Commit b379cd17 authored by sajolida's avatar sajolida

Draft blueprint about WhisperBack improvements for frontdesk

parent 973fdab7
[[!meta title="WhisperBack for frontdesk"]]
At the 2015 summit, we identified a few improvements to WhisperBack that
would make the life of our support team easier. Namely:
- Have user language information in Whisperback ([[!tails_ticket 9799 desc="#9799"]])
- Add some OpenPGP key checks to WhisperBack ([[!tails_ticket 9800 desc="#9800"]])
Here are some notes and design ideas on how to solve these.
Language information
====================
Our support team can understand and write several languages. But not everybody
in the team has the same linguistic abilities and they also work on shifts.
The process of answering requests would be faster if our team could:
- Filter incoming requests based on the language they are written in.
- Know whether the person sending the request understands other languages.
Language of the report
----------------------
We could determine the language in which the report is written by:
- Using a language detection library.
- Referring to the LOCALE of the session.
- Asking the user.
Relevant design question:
- None of these techniques would be perfect but that's ok.
- The set possible languages should be limited by the set of languages
understood by the support team.
- The user should be aware this information so as to correct it manually or
to adjust her writing to the languages understood by the support team.
Languages understood by the user
--------------------------------
This is based on the assumption that many people are more comfortable
understanding than writing another language than their native language. This
being true both for people writing us and people working in the support team.
For example, it might be all-right for someone writing us in French to receive
an answer in English or for someone writing us in Portuguese to receive an
answer in Spanish.
we could determine the languages understood by the user by:
- Referring to the LOCALE of the session.
- Asking the user.
Privacy concerns
----------------
As we received the reports encrypted, it would be most efficient for the
support team to know the language of the report from the email headers. For
example as a flag in the subject of the email as this would allow using email
filters. But this might have privacy concerns.
- When the user sends the report, we would be telling our WhisperBack relays
(hidden services), boum.org, and the email providers of the user support team
that someone sent an report in a given language amongst the one understood by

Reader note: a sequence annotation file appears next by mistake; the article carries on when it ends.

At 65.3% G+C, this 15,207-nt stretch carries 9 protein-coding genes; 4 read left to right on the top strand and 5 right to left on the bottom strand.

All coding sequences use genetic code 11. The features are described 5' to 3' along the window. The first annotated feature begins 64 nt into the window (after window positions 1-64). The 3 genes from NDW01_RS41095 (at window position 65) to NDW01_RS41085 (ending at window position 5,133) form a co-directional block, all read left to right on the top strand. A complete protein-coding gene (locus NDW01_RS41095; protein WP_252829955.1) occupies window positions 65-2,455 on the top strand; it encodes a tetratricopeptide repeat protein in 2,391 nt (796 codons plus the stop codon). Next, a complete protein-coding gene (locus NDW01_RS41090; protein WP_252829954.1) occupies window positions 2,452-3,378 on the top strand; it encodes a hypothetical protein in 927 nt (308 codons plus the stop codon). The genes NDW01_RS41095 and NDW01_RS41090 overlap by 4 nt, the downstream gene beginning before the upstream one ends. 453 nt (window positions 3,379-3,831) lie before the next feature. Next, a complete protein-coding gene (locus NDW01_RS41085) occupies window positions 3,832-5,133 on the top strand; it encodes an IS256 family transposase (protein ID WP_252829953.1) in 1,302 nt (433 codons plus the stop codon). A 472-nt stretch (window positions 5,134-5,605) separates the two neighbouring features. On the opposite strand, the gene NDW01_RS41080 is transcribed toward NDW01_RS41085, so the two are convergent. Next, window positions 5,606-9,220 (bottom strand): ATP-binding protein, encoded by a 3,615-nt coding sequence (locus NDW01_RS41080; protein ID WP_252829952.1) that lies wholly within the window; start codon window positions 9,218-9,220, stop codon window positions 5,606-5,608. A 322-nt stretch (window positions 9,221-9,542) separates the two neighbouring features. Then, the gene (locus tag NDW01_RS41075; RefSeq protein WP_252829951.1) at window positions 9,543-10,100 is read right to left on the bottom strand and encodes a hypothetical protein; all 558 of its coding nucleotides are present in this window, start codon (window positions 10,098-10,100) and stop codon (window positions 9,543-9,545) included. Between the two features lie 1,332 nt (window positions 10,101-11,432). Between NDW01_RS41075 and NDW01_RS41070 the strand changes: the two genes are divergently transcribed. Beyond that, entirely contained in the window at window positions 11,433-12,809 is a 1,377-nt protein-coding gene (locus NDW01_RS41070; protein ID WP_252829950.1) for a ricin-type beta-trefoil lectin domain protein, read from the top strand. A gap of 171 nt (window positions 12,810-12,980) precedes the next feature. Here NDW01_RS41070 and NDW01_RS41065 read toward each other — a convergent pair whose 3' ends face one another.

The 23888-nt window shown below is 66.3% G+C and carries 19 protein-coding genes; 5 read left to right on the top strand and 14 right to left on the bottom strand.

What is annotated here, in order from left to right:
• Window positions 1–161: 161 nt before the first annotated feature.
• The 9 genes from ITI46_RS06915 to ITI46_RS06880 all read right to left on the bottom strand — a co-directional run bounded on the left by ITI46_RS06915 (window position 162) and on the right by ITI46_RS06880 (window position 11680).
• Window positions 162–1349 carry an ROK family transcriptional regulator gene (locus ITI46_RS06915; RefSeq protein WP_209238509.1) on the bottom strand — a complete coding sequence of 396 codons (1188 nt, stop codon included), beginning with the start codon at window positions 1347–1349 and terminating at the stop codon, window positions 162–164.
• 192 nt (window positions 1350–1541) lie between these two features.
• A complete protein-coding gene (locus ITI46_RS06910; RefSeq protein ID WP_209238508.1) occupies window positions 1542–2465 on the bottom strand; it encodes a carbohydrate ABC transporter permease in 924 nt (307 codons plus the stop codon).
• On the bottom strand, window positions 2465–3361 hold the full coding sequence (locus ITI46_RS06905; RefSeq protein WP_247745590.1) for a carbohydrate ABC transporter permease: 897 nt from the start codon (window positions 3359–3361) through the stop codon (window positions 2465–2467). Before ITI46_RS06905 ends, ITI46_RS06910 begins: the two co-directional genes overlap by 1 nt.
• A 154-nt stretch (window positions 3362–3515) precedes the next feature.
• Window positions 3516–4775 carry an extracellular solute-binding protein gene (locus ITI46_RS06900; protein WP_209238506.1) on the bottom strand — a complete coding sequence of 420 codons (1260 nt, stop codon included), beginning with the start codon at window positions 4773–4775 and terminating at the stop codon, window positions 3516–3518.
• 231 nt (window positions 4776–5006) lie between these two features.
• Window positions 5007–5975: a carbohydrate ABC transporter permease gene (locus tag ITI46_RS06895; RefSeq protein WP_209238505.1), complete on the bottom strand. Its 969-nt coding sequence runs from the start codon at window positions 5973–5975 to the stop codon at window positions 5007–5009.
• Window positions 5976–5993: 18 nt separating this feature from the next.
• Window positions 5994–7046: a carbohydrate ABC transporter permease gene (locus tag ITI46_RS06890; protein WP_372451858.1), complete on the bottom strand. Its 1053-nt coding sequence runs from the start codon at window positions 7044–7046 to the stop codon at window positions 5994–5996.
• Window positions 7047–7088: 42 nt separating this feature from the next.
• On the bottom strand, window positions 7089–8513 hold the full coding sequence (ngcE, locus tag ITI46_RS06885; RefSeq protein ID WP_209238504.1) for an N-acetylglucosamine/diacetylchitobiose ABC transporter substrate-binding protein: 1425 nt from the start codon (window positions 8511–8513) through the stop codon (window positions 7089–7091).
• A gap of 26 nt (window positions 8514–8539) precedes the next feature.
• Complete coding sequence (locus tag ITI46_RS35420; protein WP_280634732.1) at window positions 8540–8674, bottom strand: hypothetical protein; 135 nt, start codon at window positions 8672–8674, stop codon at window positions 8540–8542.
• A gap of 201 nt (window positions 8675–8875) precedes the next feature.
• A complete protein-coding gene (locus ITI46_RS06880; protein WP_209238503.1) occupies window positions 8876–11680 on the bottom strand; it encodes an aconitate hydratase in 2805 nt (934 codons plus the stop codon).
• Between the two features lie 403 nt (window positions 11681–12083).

the team. This seems acceptable.
- When answering the report:
- If the answer is sent in plain text, the language of the report
would already be known by all the machines relaying the email.
- If the answer is sent encrypted, we would revealed this language to the
email provider of the user. This is more serious and should be avoided.
As a workaround, we can decide not to flag in the email headers, the language
of reports that are sent along with an OpenPGP key.
OpenPGP checks
==============
We want to:
1. Verify that the key matches the email address of the user.
2. Verify that the key exists.
3. Be nice to people sending many reports and avoid asking them to paste the
armored version every time.
In order to ensure 1 and 2, we need access to the public key itself (not only
it's ID).
To solve 3 we could:
1. Look for a key in the keyring of the user. But we need to ask permission
before adding it to the report.
2. Search for a key on the public key servers. But we need to ask permission
before doing the search.
Proposed design
===============
Mockup
------
<pre>
Summary: [ ]
Email: [ ] [ OpenPGP key (optional) ]
Language: [ English |v] [ ] I understand English.
French
Spanish
Italian
Description of the problem:
[ ]
[ ]
</pre>
Description of the widgets
--------------------------
a. `[ OpenPGP key (optional)]` is a button which opens a dialog:
1. If an OpenPGP key matching the email is found in the keyring
of the user, then we ask for permission before adding it to the
report.
2. Otherwise we ask permission to search for a key in the public key
servers and then attach it to the report.
3. If the search fails we ask for an armored OpenPGP key and
validate it against the email of the user.
4. If several valid keys are found in step 1 or 2 we ask the user to select one.
5. Once an OpenPGP key is selected the button changes caption to
`[OpenPGP key: $KEYID]` and can be clicked to run the key
selection process again.
b. `[ English |v]` is a drop-down list with the languages
understood by the support team. This is a minimal piece of
information to tell more about the languages understood by the user
(in addition to the locale of the session) but we believe it's a
simple and effective first step, useful in most cases.
c. `[ ] I understand English.` is a checkbox the notify that the
sender is fine with receiving and answer in English.
Metadata for the user support team
----------------------------------
- **Language of the report**:
- If the report has no OpenPGP key associated, then we would add a
`[xx]` flag in the subject of the email corresponding to the
language of the down-down list (b).
- If the report has an OpenPGP key associated, then we would add a
`Language: ` field in the body of the report.
- **English understood**: we would add an `English: [yes|no]` field in
the body of the report according to checkbox (c).
- **Locale**: if the locale of the session is not English and is different from the
language of the report we would add a `Locale: ` field in the body
of the report.
- **OpenPGP key**: we would attach an armored version of the OpenPGP
key associated with the report.
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